A few weeks ago, Mrs. Mc stopped by the library for a casual chat. Five minutes later, a plan was hatched, fusing library research, databases, and technology to in-class curriculum.
I love chatting. And I’m a big fan of Mrs. Mc.
See, during our impromptu chat, she mentioned an upcoming literacy unit on outer space. Tentatively, I threw out an idea: could we team up and research about planets using PebbleGo, then make learning videos with ChatterPix Kids to share new knowledge with others? She was on board (!!), and this is what’s happened so far.
(NOTE: Our school is on a fixed specialist schedule, and the K’s come to library 1x/week for 40 minutes. Our library has 18 desktops and 10 iPads.)
Week 1: After we settled down with Rhyme Time, I explained the next 3-4 weeks would be devoted to a library/classroom unit on outer space. Prior to class, I’d printed out photos of the eight planets and our sun…and Pluto. Arranging them on the floor as an intro, a handful of students knew that Pluto wasn’t a planet anymore but didn’t know why…the perfect lead-in to the story Pluto Visits Earth by Steve Metzger.
After reading, students were asked to think about which planet they would most like to learn about while watching a BrainPop Jr video on the planets. Post-viewing, each student selected a planet. It was awesome seeing their authentic energy and excitement. Some asked if they could research TWO planets!
Between week 1 and 2: Planning time -creating a note-template for the K’s, checking to be sure it’s accessible and K-appropriate for all the students, emailing parents to request help for the research lesson, preparing clipboards with pencils and personalized note-templates (student name/planet filled in). One thing I should’ve included on the note template: a space for citing PebbleGo. Argh!
During open library periods in weeks 1 and 2: visiting the K classrooms during Friday Fun to share/show/teach the ChatterPix Kids app. Knowing that we have 10 iPads and 24 students who have never used the app, giving them more hands-on playtime is important.
Week 2: A quick review of the planets to start our lesson, followed by a refresher in accessing/using PebbleGo. Students had experience with it earlier in the year, having completed an in-class animal project. Now, they’d use a new area of the database: SCIENCE. My sample was Pluto, as it was not a planet they would research. After modeling how to navigate/read/listen to the information about Pluto, I showed them how to write what was learned in your own words (not PebbleGo’s words). Paraphrasing was a goal, but not a requirement.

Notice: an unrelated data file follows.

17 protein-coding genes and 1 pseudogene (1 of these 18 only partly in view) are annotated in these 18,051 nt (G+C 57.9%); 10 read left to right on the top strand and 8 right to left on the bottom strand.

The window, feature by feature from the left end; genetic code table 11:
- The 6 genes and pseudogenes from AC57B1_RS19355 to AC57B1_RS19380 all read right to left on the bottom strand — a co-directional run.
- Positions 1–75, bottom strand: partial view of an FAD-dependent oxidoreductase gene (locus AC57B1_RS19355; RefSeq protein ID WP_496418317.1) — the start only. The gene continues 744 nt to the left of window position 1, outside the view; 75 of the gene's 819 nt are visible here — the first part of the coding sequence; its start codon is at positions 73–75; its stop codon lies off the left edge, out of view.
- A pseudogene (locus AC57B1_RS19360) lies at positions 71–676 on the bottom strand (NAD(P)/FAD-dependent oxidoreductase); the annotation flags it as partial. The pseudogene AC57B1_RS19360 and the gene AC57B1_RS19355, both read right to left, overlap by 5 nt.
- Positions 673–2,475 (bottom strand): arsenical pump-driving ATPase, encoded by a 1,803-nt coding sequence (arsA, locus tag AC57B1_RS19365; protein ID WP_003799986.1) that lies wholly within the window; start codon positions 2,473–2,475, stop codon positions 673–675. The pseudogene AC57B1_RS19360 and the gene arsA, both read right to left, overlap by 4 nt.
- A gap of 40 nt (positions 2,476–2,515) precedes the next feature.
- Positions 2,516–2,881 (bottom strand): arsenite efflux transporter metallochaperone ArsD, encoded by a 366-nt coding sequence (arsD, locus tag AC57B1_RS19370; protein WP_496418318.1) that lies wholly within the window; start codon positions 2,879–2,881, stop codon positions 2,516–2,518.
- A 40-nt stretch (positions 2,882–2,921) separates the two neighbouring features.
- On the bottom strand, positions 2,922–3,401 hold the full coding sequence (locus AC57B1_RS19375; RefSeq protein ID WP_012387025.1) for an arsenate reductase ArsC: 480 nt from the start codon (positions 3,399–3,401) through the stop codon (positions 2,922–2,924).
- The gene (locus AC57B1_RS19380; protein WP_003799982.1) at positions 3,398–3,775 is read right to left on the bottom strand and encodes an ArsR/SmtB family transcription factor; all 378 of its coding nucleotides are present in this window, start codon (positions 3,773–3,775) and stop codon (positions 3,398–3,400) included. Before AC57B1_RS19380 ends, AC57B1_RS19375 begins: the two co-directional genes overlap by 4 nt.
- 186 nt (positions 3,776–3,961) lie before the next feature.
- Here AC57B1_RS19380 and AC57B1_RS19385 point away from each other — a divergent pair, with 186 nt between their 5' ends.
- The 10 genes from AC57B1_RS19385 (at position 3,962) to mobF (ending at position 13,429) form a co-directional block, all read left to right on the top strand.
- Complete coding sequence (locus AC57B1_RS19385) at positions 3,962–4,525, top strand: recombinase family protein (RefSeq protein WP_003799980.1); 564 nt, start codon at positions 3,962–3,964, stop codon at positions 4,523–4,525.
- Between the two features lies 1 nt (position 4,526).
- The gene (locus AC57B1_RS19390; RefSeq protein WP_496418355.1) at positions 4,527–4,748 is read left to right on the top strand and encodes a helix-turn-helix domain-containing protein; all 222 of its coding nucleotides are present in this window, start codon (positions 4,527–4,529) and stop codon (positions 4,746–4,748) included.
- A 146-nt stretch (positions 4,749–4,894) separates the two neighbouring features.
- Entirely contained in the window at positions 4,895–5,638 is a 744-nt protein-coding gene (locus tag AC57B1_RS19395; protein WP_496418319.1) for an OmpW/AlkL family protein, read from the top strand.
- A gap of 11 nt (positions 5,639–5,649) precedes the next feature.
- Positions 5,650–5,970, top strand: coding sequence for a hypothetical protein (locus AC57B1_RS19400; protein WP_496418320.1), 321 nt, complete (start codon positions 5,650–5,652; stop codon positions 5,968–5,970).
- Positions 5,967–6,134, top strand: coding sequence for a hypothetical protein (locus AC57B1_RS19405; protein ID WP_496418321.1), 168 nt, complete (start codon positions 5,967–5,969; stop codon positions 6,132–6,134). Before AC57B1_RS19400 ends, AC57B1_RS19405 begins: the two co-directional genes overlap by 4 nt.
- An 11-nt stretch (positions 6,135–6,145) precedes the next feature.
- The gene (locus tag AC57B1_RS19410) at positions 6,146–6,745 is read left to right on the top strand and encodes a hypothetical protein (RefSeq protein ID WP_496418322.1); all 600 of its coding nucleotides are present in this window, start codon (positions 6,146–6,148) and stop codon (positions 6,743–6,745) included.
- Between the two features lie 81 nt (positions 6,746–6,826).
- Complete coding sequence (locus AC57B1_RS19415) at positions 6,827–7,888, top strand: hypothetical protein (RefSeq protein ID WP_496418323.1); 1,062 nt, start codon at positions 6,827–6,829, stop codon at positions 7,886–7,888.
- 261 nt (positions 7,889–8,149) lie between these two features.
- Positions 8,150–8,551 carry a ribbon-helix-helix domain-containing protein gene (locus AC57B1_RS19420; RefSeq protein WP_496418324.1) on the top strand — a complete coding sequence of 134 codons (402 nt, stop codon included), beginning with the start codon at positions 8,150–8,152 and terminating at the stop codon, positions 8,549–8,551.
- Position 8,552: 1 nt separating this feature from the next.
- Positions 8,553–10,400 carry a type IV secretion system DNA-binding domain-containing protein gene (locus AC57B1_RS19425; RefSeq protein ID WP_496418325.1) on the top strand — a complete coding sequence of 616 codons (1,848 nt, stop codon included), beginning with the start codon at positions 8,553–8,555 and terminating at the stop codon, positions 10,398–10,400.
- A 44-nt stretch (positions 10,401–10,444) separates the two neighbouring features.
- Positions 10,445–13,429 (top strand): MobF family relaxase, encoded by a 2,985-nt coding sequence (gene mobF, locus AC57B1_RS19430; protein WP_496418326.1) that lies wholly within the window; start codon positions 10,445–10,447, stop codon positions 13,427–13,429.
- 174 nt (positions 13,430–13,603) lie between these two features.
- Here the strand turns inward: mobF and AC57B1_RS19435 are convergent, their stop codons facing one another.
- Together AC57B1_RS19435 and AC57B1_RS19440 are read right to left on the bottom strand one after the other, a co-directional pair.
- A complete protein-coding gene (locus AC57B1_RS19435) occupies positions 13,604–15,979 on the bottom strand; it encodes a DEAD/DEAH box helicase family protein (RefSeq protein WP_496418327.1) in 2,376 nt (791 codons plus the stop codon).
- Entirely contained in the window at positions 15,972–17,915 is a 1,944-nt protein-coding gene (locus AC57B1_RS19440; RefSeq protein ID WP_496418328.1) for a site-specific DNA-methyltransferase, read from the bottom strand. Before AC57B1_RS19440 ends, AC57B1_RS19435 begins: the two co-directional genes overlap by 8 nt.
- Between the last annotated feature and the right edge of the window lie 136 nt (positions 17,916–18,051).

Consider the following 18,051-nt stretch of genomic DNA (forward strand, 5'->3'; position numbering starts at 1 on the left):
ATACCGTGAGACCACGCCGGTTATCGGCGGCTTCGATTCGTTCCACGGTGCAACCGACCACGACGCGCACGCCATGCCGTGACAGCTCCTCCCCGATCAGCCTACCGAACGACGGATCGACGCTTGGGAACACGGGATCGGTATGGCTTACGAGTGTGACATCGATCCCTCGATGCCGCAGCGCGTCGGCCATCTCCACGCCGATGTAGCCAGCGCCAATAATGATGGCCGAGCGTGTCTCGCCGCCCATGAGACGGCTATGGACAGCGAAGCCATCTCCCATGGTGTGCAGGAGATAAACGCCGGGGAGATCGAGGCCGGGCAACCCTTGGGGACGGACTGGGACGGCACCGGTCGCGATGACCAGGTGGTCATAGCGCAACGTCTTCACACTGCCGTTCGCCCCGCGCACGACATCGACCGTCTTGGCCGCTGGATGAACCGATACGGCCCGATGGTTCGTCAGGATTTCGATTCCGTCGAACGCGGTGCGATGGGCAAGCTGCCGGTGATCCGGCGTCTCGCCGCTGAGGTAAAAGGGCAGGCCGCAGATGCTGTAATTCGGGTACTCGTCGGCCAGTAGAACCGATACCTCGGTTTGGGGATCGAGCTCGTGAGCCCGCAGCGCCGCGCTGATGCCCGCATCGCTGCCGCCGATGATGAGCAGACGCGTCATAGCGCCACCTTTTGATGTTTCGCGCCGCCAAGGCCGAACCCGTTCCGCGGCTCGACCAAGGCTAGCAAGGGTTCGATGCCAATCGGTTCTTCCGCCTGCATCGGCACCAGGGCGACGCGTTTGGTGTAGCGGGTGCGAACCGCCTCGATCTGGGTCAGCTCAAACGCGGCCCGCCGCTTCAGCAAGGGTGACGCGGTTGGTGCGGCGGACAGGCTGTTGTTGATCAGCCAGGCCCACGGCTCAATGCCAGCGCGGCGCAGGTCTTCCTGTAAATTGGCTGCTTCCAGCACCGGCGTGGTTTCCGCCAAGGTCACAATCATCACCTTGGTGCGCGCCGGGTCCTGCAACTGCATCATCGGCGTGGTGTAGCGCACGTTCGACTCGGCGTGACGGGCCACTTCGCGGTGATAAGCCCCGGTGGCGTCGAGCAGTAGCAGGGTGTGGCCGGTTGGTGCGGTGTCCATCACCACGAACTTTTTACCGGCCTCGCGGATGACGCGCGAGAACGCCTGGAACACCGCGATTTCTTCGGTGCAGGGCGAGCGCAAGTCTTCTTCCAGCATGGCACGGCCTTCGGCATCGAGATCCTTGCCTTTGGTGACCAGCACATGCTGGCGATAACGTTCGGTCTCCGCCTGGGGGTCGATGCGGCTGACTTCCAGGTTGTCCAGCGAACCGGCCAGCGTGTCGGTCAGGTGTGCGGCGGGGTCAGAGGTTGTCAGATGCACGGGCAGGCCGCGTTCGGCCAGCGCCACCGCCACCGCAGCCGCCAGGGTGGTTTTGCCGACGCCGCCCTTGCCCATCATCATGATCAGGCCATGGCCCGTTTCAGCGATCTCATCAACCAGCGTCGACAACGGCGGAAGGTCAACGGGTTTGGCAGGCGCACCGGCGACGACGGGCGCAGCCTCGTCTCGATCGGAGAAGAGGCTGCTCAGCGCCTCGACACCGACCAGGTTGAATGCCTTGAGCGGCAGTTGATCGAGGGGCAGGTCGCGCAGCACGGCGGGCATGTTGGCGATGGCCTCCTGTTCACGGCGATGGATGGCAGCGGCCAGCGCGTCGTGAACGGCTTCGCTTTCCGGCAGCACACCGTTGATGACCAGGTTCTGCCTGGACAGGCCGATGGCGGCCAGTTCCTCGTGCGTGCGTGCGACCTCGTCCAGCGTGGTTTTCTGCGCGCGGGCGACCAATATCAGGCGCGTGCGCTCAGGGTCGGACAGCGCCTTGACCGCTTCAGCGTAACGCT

Students then received clipboards with their personalized planet note-template and a pencil and went to work at desktops/iPads. Two parents were on hand to assist with PebbleGo navigation and note-taking (a VERY good thing, as there is no aide or para help). At the end of our lesson, each student had written down (either by themselves or with the help of an adult) at least one fact about their planet. Including check out and the whole-group lesson, it was 40 fast minutes!
Between weeks 2-3: reading and deciphering the K notes, emailing parents to request help for the iPad recordings, testing ChatterPix on the iPads (does the camera/mic work?). By rewriting the student notes, it’ll help a nearby adult prompt them if needed. No changes are being made…just legible handwriting on sticky notes.
Weeks 3-4: The current plan is to create – then share – our learning using ChatterPix Kids to make videos. Here are samples made using my Pluto notes:
How this’ll all get pulled off is still TBD. Given that it’s right before/after Spring Break, many students will be absent. With only 10 iPads and 24 students, there is no fair sharing (which is a BIG concern for 5/6 year olds). And what about when they’re not making their video…what will they do then? Ack! Food for thought…
Once the mini-movies are made, I’m not sure what application to use to gather them into one large video…iMovie, Sway, or something else…but there is still time to figure that out. Updates to come!
Moral of this post: all it takes is one conversation at the right time with the right teacher. Take a minute. Get up. Chat. Connect. Because what you learn may lead to some great teaching and learning for you…and your students.